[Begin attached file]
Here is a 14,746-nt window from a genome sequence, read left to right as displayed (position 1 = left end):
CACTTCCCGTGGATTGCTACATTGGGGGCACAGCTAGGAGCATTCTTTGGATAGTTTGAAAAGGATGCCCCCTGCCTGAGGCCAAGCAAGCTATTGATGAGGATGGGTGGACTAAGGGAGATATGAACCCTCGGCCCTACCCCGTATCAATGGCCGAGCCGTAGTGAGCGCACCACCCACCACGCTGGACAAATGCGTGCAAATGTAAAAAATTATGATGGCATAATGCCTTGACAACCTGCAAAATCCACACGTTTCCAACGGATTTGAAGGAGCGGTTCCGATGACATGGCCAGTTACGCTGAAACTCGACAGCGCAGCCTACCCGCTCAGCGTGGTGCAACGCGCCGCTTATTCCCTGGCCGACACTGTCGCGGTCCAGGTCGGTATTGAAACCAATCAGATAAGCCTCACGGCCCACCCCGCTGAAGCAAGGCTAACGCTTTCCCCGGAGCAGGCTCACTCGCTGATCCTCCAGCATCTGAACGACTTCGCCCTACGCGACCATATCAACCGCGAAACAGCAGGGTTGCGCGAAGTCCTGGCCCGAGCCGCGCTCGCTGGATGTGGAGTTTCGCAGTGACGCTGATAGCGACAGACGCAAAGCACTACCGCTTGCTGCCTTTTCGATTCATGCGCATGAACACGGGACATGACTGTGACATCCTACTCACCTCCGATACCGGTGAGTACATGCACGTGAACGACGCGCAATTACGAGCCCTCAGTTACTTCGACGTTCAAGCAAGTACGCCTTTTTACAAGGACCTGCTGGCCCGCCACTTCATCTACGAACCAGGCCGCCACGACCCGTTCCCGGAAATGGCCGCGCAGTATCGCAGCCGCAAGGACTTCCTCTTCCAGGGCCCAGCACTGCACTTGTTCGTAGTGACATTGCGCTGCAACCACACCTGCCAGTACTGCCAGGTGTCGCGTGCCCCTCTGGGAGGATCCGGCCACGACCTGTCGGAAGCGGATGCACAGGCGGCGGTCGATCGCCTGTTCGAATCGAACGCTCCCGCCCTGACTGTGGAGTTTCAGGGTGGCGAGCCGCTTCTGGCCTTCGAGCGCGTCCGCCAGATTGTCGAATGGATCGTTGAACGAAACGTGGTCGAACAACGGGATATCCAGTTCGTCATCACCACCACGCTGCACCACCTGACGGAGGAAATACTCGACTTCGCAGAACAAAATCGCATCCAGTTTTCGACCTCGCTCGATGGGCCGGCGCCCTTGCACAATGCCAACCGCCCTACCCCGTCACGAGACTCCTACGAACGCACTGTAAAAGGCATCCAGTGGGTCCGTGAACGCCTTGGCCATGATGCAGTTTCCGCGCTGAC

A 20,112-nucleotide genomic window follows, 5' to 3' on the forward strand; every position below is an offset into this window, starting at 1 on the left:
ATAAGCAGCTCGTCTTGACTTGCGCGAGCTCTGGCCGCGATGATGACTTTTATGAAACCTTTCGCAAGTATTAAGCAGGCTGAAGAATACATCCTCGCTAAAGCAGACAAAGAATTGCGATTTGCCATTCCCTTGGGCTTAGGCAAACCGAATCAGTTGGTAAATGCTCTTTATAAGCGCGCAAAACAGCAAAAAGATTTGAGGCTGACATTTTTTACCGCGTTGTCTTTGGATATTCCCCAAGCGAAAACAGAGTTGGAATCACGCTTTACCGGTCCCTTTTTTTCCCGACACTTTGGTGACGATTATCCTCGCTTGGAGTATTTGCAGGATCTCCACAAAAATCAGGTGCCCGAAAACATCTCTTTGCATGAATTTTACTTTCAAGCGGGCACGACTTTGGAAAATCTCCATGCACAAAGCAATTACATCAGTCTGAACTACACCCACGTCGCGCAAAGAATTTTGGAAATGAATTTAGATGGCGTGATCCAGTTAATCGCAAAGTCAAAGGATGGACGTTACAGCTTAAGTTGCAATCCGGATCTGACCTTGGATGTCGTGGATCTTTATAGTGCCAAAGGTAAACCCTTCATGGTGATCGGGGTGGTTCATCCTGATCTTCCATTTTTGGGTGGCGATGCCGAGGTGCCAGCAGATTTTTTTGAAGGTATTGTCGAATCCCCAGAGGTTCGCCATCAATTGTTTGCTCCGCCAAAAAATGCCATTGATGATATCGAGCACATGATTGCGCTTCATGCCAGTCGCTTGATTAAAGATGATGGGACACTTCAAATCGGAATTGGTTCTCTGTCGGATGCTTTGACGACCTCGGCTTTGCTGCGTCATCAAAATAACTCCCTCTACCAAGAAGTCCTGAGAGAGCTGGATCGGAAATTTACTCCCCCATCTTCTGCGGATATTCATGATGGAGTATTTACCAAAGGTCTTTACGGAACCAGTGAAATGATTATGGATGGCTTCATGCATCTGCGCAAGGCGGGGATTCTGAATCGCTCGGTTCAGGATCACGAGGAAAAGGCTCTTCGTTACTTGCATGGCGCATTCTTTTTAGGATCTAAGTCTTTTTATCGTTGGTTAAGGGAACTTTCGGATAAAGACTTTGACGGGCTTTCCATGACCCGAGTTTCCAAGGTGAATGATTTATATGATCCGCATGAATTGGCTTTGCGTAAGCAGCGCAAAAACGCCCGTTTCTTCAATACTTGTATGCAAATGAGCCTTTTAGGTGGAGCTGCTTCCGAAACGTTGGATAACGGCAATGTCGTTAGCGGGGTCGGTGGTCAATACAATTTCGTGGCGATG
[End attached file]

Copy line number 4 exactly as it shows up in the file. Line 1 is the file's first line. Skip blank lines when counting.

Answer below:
ATAAGCAGCTCGTCTTGACTTGCGCGAGCTCTGGCCGCGATGATGACTTTTATGAAACCTTTCGCAAGTATTAAGCAGGCTGAAGAATACATCCTCGCTAAAGCAGACAAAGAATTGCGATTTGCCATTCCCTTGGGCTTAGGCAAACCGAATCAGTTGGTAAATGCTCTTTATAAGCGCGCAAAACAGCAAAAAGATTTGAGGCTGACATTTTTTACCGCGTTGTCTTTGGATATTCCCCAAGCGAAAACAGAGTTGGAATCACGCTTTACCGGTCCCTTTTTTTCCCGACACTTTGGTGACGATTATCCTCGCTTGGAGTATTTGCAGGATCTCCACAAAAATCAGGTGCCCGAAAACATCTCTTTGCATGAATTTTACTTTCAAGCGGGCACGACTTTGGAAAATCTCCATGCACAAAGCAATTACATCAGTCTGAACTACACCCACGTCGCGCAAAGAATTTTGGAAATGAATTTAGATGGCGTGATCCAGTTAATCGCAAAGTCAAAGGATGGACGTTACAGCTTAAGTTGCAATCCGGATCTGACCTTGGATGTCGTGGATCTTTATAGTGCCAAAGGTAAACCCTTCATGGTGATCGGGGTGGTTCATCCTGATCTTCCATTTTTGGGTGGCGATGCCGAGGTGCCAGCAGATTTTTTTGAAGGTATTGTCGAATCCCCAGAGGTTCGCCATCAATTGTTTGCTCCGCCAAAAAATGCCATTGATGATATCGAGCACATGATTGCGCTTCATGCCAGTCGCTTGATTAAAGATGATGGGACACTTCAAATCGGAATTGGTTCTCTGTCGGATGCTTTGACGACCTCGGCTTTGCTGCGTCATCAAAATAACTCCCTCTACCAAGAAGTCCTGAGAGAGCTGGATCGGAAATTTACTCCCCCATCTTCTGCGGATATTCATGATGGAGTATTTACCAAAGGTCTTTACGGAACCAGTGAAATGATTATGGATGGCTTCATGCATCTGCGCAAGGCGGGGATTCTGAATCGCTCGGTTCAGGATCACGAGGAAAAGGCTCTTCGTTACTTGCATGGCGCATTCTTTTTAGGATCTAAGTCTTTTTATCGTTGGTTAAGGGAACTTTCGGATAAAGACTTTGACGGGCTTTCCATGACCCGAGTTTCCAAGGTGAATGATTTATATGATCCGCATGAATTGGCTTTGCGTAAGCAGCGCAAAAACGCCCGTTTCTTCAATACTTGTATGCAAATGAGCCTTTTAGGTGGAGCTGCTTCCGAAACGTTGGATAACGGCAATGTCGTTAGCGGGGTCGGTGGTCAATACAATTTCGTGGCGATG